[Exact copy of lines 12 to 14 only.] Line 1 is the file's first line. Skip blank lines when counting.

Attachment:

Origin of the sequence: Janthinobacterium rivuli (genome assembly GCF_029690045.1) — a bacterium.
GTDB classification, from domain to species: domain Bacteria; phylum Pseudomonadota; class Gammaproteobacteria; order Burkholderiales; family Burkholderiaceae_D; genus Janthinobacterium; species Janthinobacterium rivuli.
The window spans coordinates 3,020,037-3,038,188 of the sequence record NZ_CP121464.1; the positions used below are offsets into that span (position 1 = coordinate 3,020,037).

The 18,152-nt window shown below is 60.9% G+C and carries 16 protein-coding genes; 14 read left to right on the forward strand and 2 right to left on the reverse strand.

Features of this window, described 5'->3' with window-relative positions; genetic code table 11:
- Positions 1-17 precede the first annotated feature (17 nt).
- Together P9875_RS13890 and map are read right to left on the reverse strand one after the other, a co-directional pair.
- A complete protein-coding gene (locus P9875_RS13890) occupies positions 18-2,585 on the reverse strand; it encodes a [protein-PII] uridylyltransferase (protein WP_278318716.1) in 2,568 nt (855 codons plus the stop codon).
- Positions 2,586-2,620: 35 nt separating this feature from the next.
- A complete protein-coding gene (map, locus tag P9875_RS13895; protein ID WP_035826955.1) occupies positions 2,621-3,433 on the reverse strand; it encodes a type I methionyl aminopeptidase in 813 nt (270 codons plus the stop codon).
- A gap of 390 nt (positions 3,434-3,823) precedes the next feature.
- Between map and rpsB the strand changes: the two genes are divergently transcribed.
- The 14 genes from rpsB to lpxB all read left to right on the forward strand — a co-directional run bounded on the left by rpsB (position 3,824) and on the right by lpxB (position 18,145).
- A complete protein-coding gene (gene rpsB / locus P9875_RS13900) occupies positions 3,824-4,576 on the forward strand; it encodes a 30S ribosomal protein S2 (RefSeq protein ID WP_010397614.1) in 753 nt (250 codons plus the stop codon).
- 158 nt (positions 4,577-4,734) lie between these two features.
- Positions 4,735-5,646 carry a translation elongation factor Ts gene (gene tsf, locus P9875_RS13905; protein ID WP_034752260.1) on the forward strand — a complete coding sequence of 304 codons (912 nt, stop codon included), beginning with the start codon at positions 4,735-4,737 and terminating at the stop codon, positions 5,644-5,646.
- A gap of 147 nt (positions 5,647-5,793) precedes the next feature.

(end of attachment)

- Between map and rpsB the strand changes: the two genes are divergently transcribed.
- The 14 genes from rpsB to lpxB all read left to right on the forward strand — a co-directional run bounded on the left by rpsB (position 3,824) and on the right by lpxB (position 18,145).
- A complete protein-coding gene (gene rpsB / locus P9875_RS13900) occupies positions 3,824-4,576 on the forward strand; it encodes a 30S ribosomal protein S2 (RefSeq protein ID WP_010397614.1) in 753 nt (250 codons plus the stop codon).